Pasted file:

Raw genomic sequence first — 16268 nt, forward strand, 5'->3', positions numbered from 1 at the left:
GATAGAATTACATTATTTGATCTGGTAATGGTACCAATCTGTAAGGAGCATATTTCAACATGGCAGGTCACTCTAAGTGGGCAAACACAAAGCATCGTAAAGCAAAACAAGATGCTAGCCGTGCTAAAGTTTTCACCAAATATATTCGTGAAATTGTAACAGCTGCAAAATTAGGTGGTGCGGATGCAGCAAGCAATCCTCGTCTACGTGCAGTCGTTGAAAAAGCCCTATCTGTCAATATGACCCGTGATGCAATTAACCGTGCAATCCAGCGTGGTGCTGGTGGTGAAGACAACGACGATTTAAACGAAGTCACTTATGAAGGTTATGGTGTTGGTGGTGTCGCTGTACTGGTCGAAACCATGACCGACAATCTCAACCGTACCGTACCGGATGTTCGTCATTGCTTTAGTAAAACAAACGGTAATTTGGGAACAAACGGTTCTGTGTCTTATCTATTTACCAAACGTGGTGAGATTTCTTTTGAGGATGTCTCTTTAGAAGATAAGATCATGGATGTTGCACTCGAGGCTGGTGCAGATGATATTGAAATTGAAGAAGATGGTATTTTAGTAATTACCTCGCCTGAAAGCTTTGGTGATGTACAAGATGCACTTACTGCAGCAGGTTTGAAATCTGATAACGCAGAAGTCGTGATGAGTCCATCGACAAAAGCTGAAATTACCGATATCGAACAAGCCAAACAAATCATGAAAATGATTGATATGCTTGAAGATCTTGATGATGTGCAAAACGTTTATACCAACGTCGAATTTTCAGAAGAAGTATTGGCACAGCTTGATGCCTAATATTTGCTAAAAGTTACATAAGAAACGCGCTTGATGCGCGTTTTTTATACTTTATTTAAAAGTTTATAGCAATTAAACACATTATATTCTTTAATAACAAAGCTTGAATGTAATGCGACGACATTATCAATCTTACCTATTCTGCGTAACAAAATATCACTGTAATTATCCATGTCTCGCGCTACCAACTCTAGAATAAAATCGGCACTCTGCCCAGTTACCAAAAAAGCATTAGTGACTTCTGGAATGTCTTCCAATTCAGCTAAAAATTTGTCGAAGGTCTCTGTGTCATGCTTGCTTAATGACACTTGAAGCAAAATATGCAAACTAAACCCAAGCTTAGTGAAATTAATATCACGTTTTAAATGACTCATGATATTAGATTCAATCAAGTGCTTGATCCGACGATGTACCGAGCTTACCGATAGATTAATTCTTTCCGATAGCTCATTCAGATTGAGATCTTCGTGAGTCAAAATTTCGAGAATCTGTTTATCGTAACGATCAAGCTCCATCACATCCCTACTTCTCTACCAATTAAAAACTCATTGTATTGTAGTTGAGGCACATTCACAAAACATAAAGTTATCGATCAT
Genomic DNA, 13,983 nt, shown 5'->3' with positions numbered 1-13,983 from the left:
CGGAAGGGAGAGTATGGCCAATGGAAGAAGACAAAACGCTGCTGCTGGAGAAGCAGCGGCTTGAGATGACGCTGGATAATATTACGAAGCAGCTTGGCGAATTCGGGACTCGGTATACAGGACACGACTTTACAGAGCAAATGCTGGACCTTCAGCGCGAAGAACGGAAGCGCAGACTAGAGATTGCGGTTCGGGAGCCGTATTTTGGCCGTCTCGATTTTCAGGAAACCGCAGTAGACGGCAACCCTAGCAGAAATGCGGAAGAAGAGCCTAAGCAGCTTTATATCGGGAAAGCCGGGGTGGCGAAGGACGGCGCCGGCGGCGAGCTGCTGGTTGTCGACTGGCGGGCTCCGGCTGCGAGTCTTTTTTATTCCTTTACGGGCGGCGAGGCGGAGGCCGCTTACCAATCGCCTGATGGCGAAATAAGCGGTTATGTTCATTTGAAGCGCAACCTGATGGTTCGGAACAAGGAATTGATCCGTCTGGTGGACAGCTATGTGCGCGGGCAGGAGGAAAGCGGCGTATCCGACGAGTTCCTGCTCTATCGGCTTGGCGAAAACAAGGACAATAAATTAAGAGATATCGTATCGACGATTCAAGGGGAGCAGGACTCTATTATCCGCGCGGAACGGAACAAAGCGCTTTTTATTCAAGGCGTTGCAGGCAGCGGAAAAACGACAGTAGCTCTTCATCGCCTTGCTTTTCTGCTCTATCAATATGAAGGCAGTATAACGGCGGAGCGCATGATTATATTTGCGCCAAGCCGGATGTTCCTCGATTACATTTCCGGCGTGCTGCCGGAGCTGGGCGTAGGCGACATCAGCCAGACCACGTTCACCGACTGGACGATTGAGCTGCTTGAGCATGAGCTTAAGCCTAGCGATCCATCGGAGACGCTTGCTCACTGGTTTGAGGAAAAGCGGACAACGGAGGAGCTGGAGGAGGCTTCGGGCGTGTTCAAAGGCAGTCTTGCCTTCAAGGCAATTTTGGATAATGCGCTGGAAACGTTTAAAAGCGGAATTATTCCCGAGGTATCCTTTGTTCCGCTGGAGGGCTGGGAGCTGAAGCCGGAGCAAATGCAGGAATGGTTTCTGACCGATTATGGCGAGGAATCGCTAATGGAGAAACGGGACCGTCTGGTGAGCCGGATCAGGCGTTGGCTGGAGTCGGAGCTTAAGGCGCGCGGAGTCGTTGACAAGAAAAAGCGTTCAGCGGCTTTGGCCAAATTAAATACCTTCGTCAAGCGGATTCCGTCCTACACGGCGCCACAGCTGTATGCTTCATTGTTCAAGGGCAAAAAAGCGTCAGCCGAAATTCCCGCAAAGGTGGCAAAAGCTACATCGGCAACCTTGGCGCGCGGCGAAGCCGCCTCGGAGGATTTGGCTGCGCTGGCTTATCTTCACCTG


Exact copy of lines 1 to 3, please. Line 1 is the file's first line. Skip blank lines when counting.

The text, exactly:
Raw genomic sequence first — 16268 nt, forward strand, 5'->3', positions numbered from 1 at the left:
GATAGAATTACATTATTTGATCTGGTAATGGTACCAATCTGTAAGGAGCATATTTCAACATGGCAGGTCACTCTAAGTGGGCAAACACAAAGCATCGTAAAGCAAAACAAGATGCTAGCCGTGCTAAAGTTTTCACCAAATATATTCGTGAAATTGTAACAGCTGCAAAATTAGGTGGTGCGGATGCAGCAAGCAATCCTCGTCTACGTGCAGTCGTTGAAAAAGCCCTATCTGTCAATATGACCCGTGATGCAATTAACCGTGCAATCCAGCGTGGTGCTGGTGGTGAAGACAACGACGATTTAAACGAAGTCACTTATGAAGGTTATGGTGTTGGTGGTGTCGCTGTACTGGTCGAAACCATGACCGACAATCTCAACCGTACCGTACCGGATGTTCGTCATTGCTTTAGTAAAACAAACGGTAATTTGGGAACAAACGGTTCTGTGTCTTATCTATTTACCAAACGTGGTGAGATTTCTTTTGAGGATGTCTCTTTAGAAGATAAGATCATGGATGTTGCACTCGAGGCTGGTGCAGATGATATTGAAATTGAAGAAGATGGTATTTTAGTAATTACCTCGCCTGAAAGCTTTGGTGATGTACAAGATGCACTTACTGCAGCAGGTTTGAAATCTGATAACGCAGAAGTCGTGATGAGTCCATCGACAAAAGCTGAAATTACCGATATCGAACAAGCCAAACAAATCATGAAAATGATTGATATGCTTGAAGATCTTGATGATGTGCAAAACGTTTATACCAACGTCGAATTTTCAGAAGAAGTATTGGCACAGCTTGATGCCTAATATTTGCTAAAAGTTACATAAGAAACGCGCTTGATGCGCGTTTTTTATACTTTATTTAAAAGTTTATAGCAATTAAACACATTATATTCTTTAATAACAAAGCTTGAATGTAATGCGACGACATTATCAATCTTACCTATTCTGCGTAACAAAATATCACTGTAATTATCCATGTCTCGCGCTACCAACTCTAGAATAAAATCGGCACTCTGCCCAGTTACCAAAAAAGCATTAGTGACTTCTGGAATGTCTTCCAATTCAGCTAAAAATTTGTCGAAGGTCTCTGTGTCATGCTTGCTTAATGACACTTGAAGCAAAATATGCAAACTAAACCCAAGCTTAGTGAAATTAATATCACGTTTTAAATGACTCATGATATTAGATTCAATCAAGTGCTTGATCCGACGATGTACCGAGCTTACCGATAGATTAATTCTTTCCGATAGCTCATTCAGATTGAGATCTTCGTGAGTCAAAATTTCGAGAATCTGTTTATCGTAACGATCAAGCTCCATCACATCCCTACTTCTCTACCAATTAAAAACTCATTGTATTGTAGTTGAGGCACATTCACAAAACATAAAGTTATCGATCAT
Genomic DNA, 13,983 nt, shown 5'->3' with positions numbered 1-13,983 from the left: